Leondard Bernstein: A Once-in-a-Century Talent of Ukrainian Descent

  • Leondard Bernstein: A Once-in-a-Century Talent of Ukrainian Descent
  • Leondard Bernstein: A Once-in-a-Century Talent of Ukrainian Descent
  • Leondard Bernstein: A Once-in-a-Century Talent of Ukrainian Descent
  • Leondard Bernstein: A Once-in-a-Century Talent of Ukrainian Descent
  • Leondard Bernstein: A Once-in-a-Century Talent of Ukrainian Descent
  • Leondard Bernstein: A Once-in-a-Century Talent of Ukrainian Descent
  • Leondard Bernstein: A Once-in-a-Century Talent of Ukrainian Descent
  • Leondard Bernstein: A Once-in-a-Century Talent of Ukrainian Descent
  • Leondard Bernstein: A Once-in-a-Century Talent of Ukrainian Descent
  • Leondard Bernstein: A Once-in-a-Century Talent of Ukrainian Descent
  • Leondard Bernstein: A Once-in-a-Century Talent of Ukrainian Descent
Issue 118, December 2018.
Leondard Bernstein: A Once-in-a-Century Talent of Ukrainian Descent
 
From his birthplace in Lawrence, Massachusetts to New York, Berlin, South Africa, China, Israel, and Ukraine, Leonard Bernstein (1918-1990) was a larger-than-life conductor, pianist, composer and all-around bon vivant. His fame was derived from his long tenure as the musical director of the New York Philharmonic, from conducting for many of the world’s leading orchestras, and from his iconic music for productions such as West Side Story, Peter Pan, On the Waterfront, and Candide. To mark the centennial of his birth, a two-year bonanza of concerts, stage productions, and programs is planned – including here in his ancestral home of Ukraine. In fact, just last month U.S. Embassy Cultural Affairs Officer Sean O’Hara traveled to Rivne – where Bernstein’s parents were from – to take part in the ceremonial opening of a memorial plaque.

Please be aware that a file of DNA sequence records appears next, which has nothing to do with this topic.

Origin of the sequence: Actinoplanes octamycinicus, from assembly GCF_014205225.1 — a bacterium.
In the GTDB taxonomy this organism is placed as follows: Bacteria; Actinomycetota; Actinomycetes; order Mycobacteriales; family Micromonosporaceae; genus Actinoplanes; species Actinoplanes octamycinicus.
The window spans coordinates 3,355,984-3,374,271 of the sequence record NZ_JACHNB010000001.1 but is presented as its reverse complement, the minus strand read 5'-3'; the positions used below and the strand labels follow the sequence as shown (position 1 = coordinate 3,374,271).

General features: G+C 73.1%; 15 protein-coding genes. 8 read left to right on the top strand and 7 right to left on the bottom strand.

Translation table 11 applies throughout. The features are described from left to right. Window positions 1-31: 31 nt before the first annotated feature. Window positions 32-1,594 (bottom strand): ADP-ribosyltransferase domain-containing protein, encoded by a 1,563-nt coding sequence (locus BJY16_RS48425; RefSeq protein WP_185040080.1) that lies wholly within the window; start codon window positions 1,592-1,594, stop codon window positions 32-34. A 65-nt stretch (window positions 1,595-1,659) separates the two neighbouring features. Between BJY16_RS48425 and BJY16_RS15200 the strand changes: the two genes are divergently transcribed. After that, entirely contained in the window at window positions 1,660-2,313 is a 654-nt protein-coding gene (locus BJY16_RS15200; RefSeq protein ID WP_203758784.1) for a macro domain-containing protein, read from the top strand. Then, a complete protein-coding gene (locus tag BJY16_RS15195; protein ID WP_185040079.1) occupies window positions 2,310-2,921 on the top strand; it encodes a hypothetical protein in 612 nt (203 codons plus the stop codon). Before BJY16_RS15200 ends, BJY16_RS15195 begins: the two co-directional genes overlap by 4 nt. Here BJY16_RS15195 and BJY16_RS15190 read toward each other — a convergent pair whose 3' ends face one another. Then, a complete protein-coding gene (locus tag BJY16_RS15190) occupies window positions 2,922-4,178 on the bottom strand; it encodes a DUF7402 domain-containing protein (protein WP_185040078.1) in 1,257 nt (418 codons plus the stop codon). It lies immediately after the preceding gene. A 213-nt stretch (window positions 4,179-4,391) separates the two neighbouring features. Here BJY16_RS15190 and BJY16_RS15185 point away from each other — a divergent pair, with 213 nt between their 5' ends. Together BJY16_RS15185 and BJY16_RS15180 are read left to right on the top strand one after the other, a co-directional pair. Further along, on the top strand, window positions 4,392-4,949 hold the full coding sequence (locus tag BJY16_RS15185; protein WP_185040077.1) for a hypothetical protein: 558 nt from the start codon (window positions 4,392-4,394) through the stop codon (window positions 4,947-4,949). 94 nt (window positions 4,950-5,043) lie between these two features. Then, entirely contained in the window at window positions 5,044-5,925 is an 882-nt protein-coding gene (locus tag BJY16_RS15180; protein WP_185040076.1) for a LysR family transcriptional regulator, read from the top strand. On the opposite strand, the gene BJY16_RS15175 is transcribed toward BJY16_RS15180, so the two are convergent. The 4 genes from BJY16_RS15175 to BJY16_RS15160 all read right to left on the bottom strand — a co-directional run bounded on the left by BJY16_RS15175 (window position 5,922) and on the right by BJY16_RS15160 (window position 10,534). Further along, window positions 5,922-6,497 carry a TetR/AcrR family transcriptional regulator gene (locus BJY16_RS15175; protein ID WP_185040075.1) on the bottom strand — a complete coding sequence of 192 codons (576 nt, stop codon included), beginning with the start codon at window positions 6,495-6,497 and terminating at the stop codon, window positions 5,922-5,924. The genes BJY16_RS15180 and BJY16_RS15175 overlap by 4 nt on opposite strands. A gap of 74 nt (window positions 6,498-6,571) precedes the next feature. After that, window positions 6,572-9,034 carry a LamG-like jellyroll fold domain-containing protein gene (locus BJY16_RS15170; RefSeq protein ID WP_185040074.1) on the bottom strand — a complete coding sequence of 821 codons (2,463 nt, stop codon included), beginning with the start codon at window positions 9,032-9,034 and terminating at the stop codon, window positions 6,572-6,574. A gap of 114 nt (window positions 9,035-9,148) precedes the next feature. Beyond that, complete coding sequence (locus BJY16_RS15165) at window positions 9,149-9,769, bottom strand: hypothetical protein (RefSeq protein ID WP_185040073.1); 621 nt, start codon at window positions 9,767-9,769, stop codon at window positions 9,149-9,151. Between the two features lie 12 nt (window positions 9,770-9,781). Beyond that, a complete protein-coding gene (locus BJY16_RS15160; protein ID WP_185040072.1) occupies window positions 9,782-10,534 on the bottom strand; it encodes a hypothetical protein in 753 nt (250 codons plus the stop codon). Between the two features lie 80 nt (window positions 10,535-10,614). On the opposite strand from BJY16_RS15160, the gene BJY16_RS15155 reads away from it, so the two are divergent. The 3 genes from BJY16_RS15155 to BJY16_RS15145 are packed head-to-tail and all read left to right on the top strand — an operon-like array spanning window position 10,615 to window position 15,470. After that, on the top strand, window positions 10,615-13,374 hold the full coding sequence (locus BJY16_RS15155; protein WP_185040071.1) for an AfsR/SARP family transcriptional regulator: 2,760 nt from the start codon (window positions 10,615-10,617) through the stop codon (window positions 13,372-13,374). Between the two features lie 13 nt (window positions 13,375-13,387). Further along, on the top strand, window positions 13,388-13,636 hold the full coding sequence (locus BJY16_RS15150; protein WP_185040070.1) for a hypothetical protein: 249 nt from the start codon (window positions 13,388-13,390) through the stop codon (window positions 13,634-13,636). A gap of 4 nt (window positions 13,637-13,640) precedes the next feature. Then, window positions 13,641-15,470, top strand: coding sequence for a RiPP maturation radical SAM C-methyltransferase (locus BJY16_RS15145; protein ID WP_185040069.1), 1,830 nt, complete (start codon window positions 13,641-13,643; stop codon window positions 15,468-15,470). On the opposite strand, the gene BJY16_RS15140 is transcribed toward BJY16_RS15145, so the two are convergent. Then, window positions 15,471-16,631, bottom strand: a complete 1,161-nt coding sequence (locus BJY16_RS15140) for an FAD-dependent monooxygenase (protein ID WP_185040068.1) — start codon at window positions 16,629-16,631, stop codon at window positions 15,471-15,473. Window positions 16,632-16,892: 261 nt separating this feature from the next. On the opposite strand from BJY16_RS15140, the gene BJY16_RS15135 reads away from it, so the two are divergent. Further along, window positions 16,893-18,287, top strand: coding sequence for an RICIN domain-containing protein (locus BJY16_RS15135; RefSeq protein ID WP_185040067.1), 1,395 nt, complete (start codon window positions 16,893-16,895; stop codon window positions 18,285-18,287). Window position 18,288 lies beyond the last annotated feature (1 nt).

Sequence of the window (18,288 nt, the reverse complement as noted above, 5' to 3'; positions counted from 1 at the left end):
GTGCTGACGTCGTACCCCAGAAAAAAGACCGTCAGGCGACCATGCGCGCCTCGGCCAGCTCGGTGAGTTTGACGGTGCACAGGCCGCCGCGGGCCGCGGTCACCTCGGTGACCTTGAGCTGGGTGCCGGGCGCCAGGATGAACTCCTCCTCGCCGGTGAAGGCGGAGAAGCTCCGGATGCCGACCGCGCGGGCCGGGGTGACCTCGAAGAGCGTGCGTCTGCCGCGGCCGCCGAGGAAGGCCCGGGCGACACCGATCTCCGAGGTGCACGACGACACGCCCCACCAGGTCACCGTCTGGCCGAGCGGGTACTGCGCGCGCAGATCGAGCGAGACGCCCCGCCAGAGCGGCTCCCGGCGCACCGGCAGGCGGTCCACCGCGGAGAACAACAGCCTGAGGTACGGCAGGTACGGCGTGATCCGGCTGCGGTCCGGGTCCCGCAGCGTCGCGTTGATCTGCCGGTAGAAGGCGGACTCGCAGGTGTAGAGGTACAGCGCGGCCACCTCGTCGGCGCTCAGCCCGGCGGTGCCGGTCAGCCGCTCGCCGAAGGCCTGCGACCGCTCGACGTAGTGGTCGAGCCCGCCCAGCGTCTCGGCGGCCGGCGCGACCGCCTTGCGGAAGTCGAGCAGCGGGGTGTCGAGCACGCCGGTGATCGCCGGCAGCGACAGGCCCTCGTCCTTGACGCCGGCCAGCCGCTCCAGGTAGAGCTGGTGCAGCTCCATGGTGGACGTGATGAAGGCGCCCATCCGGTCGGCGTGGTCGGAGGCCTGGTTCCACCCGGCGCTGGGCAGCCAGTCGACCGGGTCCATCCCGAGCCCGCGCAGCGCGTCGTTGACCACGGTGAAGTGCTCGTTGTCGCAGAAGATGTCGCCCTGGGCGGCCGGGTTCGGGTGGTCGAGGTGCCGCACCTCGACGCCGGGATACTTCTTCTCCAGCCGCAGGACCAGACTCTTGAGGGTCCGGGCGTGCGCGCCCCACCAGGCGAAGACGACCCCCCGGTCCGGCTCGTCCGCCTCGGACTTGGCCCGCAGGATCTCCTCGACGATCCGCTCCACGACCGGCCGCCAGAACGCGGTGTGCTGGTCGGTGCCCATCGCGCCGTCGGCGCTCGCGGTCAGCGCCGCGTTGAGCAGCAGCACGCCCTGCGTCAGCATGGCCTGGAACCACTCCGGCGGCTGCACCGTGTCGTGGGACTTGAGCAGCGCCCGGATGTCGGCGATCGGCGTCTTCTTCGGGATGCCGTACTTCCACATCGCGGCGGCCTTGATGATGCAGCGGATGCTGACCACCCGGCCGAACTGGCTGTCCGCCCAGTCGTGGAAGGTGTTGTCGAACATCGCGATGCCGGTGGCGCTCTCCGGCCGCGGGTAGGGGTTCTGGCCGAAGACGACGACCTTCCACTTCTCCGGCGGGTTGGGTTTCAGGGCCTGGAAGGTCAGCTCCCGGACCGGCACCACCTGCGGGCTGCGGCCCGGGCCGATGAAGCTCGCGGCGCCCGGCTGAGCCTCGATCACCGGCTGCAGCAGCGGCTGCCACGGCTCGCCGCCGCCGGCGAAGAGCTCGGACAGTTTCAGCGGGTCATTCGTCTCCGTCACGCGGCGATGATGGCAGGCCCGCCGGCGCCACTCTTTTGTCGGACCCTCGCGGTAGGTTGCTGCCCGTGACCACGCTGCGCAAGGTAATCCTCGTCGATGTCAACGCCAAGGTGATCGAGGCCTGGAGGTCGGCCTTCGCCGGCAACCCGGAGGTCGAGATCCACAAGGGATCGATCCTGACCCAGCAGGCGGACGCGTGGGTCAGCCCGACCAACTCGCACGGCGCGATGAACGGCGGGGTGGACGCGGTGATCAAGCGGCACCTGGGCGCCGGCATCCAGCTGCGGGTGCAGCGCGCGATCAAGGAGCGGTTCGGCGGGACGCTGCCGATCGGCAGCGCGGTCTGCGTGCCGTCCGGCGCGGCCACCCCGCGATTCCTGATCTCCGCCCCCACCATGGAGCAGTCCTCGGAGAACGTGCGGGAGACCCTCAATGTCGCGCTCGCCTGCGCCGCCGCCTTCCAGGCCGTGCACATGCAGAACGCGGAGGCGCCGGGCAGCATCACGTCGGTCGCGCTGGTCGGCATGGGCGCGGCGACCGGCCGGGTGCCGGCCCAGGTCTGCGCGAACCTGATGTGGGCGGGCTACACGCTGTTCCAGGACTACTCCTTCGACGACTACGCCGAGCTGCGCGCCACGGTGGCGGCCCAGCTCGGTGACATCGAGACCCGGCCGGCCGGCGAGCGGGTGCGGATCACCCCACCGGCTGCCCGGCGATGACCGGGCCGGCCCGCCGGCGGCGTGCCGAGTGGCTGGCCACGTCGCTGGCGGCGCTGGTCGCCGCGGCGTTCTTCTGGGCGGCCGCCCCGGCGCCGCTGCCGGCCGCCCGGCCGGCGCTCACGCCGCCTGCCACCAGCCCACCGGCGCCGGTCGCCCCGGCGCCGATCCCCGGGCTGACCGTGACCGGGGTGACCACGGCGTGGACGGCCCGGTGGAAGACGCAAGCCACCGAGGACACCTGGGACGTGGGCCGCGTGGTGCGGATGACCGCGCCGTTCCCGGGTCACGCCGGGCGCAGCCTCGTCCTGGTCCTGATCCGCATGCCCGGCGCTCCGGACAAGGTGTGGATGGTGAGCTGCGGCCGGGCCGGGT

From Rivne to Harvard – the Early Years